Tuesday, March 2, 2010

Tahoe Galbi: Korean Barbecue

Saturday we went to Santa Monica to celebrate Andrew's 22nd birthday. He wanted to go for some Korean barbeque and picked Tahoe Galbi, located at 3986 Wilshire Blvd, Los Angeles (213) 365-9000, in Koreatown.
Lexi, Marlin, Andrew and Judy

We knew that they had all you could eat, but had no clue how the restaurant worked. The waitress spoke little English and we informed her we were going to have the "all you can eat." I then asked her where the buffet was she just started to laugh at me. Her tip went down at that point. It would have been helpful to read up on Korean barbeque before-hand because the people at the restaurant were no help at all. They brought out a bunch of little dishes filled with various foods. We didn't know if we were to eat them separately, mix them together, or both. I have since learned that these are known as banchan. They were replenished during the meal as we used them. Toward the front left of the picture is kimchi, fermented cabbage seasoned with chili peppers and salt. I have had kimchi before that was overpowering, but this was pretty good. Toward the back, on the right, is kongnamul, which is soybean sprouts seasoned with sesame oil, soy sauce, minced garlic and chile powder. To the right of the kimchi, is broccoli and cauliflour in a spicy red sauce. Next row back, on the left, was something akin to potato salad, relatively bland, but good. To its right, a mild noodle dish. Back left, was a scallion pancake which was pretty good. Not shown is gyeran jjim, a steamed egg caserole, also served as banchan, which I was not particularly fond of. It was bland, so I reserved my stomach space for more exciting food.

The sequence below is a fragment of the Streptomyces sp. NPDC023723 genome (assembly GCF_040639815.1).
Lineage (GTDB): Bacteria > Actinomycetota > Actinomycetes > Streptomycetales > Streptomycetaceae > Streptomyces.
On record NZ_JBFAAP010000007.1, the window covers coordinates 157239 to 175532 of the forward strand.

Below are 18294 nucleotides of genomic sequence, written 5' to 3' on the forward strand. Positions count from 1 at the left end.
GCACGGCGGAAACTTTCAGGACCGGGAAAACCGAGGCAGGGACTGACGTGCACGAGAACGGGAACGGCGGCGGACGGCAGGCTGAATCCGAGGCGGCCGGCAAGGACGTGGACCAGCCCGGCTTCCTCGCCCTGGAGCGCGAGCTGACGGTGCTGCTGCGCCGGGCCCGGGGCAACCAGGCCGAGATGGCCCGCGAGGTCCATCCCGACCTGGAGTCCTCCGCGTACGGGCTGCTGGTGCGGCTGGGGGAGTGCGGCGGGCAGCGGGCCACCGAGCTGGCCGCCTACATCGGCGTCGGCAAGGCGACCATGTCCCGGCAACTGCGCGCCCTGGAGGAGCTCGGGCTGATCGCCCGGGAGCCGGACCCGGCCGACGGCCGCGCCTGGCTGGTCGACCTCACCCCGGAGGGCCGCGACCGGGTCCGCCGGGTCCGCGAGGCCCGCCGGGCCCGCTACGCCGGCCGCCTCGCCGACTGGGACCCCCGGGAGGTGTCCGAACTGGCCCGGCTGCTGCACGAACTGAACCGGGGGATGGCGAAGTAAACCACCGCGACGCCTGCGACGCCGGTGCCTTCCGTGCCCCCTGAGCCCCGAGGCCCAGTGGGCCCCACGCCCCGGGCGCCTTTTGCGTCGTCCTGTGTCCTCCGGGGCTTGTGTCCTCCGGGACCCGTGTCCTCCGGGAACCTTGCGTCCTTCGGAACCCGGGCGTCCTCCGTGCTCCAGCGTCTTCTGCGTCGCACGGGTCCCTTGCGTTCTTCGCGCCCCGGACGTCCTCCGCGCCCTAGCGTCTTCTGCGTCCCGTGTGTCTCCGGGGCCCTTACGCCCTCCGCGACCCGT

It was not until they brought out the meat and fired up the grill in the middle of the table that I realized they were going to bring everything to our table. First they started with brisket. It was my least favorite of the three types of meat they brought us. It was very thin and was not marinated.

The marinated chicken, or dahk galbi, below front, was very good. It was marinated in teryaki sauce, or something similar, and was very good without adding to it. Behind, underneath some brisket, is pork belly, or samgyeopsal. It was thicker, and although not marinated, was fatty and tasted real good when seasoned.

Below, cooking brisket which is almost ready to eat.

Finally, not knowing what to do with all of the condiments, I put them altogether in a dish and ate it like a mixed salad. In reading about it, the lettuce which we were given, is typically put together with some spicy paste, then wrapped around some meat.

In looking at Korean barbeque, and at the Tahoe Galbi website, I see that they have other types of meat, such as marinated rib meat, known as galbi. Some of the more marinated meats look really good. We are going to have to read up more on Korean barbeque and go back. Ideally, it would be nice to go with someone that speaks Korean.

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